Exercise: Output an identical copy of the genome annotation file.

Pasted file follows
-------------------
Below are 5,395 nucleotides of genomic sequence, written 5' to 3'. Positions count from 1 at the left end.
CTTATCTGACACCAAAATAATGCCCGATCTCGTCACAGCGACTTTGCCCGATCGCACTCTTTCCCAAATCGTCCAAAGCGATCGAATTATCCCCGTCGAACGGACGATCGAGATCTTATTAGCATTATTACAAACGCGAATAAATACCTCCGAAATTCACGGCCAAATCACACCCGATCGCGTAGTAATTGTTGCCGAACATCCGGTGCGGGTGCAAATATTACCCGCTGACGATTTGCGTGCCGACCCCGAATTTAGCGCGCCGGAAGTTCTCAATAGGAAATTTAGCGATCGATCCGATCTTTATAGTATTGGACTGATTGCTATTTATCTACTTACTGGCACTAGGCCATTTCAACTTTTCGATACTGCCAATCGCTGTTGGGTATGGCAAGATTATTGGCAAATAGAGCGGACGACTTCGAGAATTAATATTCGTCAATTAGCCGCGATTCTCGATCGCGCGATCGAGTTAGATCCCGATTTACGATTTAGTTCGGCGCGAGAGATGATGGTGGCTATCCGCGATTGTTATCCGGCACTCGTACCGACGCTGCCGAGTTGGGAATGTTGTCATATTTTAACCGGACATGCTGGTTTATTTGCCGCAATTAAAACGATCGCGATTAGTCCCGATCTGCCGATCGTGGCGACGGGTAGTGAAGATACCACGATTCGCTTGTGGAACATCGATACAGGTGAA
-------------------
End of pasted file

Below are 5,395 nucleotides of genomic sequence, written 5' to 3'. Positions count from 1 at the left end.
CTTATCTGACACCAAAATAATGCCCGATCTCGTCACAGCGACTTTGCCCGATCGCACTCTTTCCCAAATCGTCCAAAGCGATCGAATTATCCCCGTCGAACGGACGATCGAGATCTTATTAGCATTATTACAAACGCGAATAAATACCTCCGAAATTCACGGCCAAATCACACCCGATCGCGTAGTAATTGTTGCCGAACATCCGGTGCGGGTGCAAATATTACCCGCTGACGATTTGCGTGCCGACCCCGAATTTAGCGCGCCGGAAGTTCTCAATAGGAAATTTAGCGATCGATCCGATCTTTATAGTATTGGACTGATTGCTATTTATCTACTTACTGGCACTAGGCCATTTCAACTTTTCGATACTGCCAATCGCTGTTGGGTATGGCAAGATTATTGGCAAATAGAGCGGACGACTTCGAGAATTAATATTCGTCAATTAGCCGCGATTCTCGATCGCGCGATCGAGTTAGATCCCGATTTACGATTTAGTTCGGCGCGAGAGATGATGGTGGCTATCCGCGATTGTTATCCGGCACTCGTACCGACGCTGCCGAGTTGGGAATGTTGTCATATTTTAACCGGACATGCTGGTTTATTTGCCGCAATTAAAACGATCGCGATTAGTCCCGATCTGCCGATCGTGGCGACGGGTAGTGAAGATACCACGATTCGCTTGTGGAACATCGATACAGGTGAA